Thoughts on EMC On Demand

November 29, 2012 at 7:22 am | Posted in Architecture | 2 Comments
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I think EMC first started talking about On Demand at EMC World 2011. The idea is seductive and logical: rather than have to procure your own hardware, install and configure the software, and manage and administer the running system you get EMC to do it for you. The potential benefits are enormous.

First, economies of scale for running hardware in the same way as similar cloud-based offerings. By running on virtual machines and providing scale out options you potentially only have to pay for what you use.

Secondly, experts who can specialise in various aspects of installation, administration and troubleshooting. Furthermore there is an obvious incentive for EMC to focus on initiatives to simplify and automate tasks. Presumably that was the idea behind xMS, the deployment technology recently released with D7.

As a consequence of that last point it gives EMC a great way to collect usage data, bug information and performance insights.

Finally I see great potential in distributed content, allowing content to be replicated across data centres closer to the user. On-premise installations currently rely on solutions like BOCS or content replication to deliver better performance to users in remote offices. These can be tricky to configure without expert help and rely to a greater or lesser extent in having servers in locations where the organisation doesn’t want them.

So clearly I see big benefits, at least in theory. I have several thoughts around OnDemand some of which I hope to explore in future posts; in this post I want to talk about some potential drawbacks and how EMC might address them.

The first question people seem to ask is how will I be able to install and manage our customisations if EMC are managing everything? In fact I expect EMC to put significant limits on how much customisation you will be allowed in OnDemand environments. Which means that the arrival of xCP 2.0 with its ‘configure don’t code’ mentality (and D2s ui configurability) is serendipitous indeed. In fact I doubt OnDemand would really be workable for WDK-based apps like Webtop, DCM and Web Publisher; no-one runs these apps without considerable coded customisations.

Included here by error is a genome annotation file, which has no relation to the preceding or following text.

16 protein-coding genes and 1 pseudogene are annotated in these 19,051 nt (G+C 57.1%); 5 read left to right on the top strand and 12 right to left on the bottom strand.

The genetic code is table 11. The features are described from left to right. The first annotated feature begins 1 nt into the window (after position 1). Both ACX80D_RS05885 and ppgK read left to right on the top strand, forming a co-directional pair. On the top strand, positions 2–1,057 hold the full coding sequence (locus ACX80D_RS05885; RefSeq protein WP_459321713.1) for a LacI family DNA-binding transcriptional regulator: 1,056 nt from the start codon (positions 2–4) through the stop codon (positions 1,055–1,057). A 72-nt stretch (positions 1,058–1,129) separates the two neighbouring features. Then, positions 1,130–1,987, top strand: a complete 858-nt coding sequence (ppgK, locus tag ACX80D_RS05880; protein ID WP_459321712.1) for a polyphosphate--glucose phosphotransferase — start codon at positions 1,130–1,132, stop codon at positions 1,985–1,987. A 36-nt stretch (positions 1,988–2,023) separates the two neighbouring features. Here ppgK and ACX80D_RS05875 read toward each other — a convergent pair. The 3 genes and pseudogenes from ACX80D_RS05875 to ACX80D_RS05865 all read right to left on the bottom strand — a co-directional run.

Secondly, for some organisations moving content to the cloud will remain problematic as they will have regulatory requirements, or internal security needs, that mean certain types of content can’t reside in particular jurisdictions. This is by no means insurmountable and EMC will need plenty of distributed locations to satisfy some clients. However it does make the Amazon AWS model of ‘click and go’ server resourcing much more difficult for EMC.

Finally from a personnel perspective how will EMC deliver the necessary staffing of data centres if OnDemand really takes off? Running data centre operations is not a core business for EMC ( as far as I know). My assumption is that they won’t be building or running the hardware operations themselves but are partnering with existing companies that have the know how. However even setting up and staffing the software side is new to EMC. Does it have the existing capacity already or will it need to recruit? Or will much of OnDemand be farmed out to partners? Will they run 24×7 from the US or (more likely) use a follow the sun philosophy.

Time will obviously tell but I remain optimistic that OnDemand will be a success – it will depend heavily on the execution in what is a new area for EMC.

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2 Comments »

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  1. I agree with your article. I believe there is one more essential component that EMC must work on to make onDemand more feasible. One word… TRUST. The enterprises data will be within EMCs control. Some customers that I have worked with in the past have utilized Documentum from version 2 or 3. Late history proved that, while the product was fairly stable and reliable, if you were smart, you trusted their support or product development organizations about as far as you could throw them. (“Well, with your bad knee Ed, you shouldn’t throw anybody…” – Grace from Ferris Buellers Day Off.) Trust is built with time, (non-biased) testimonials and providing the transparency to IT organizations to prove that your landscape is better than theirs.
    -Matt

    • Absolutely agree Matt. Rick Devenutti has set some high standards for IIG but I don’t feel yet that they are being met in all areas. ‘Life Moves Pretty Fast’, EMC will need to move fast on securing execution ( which leads to trust)


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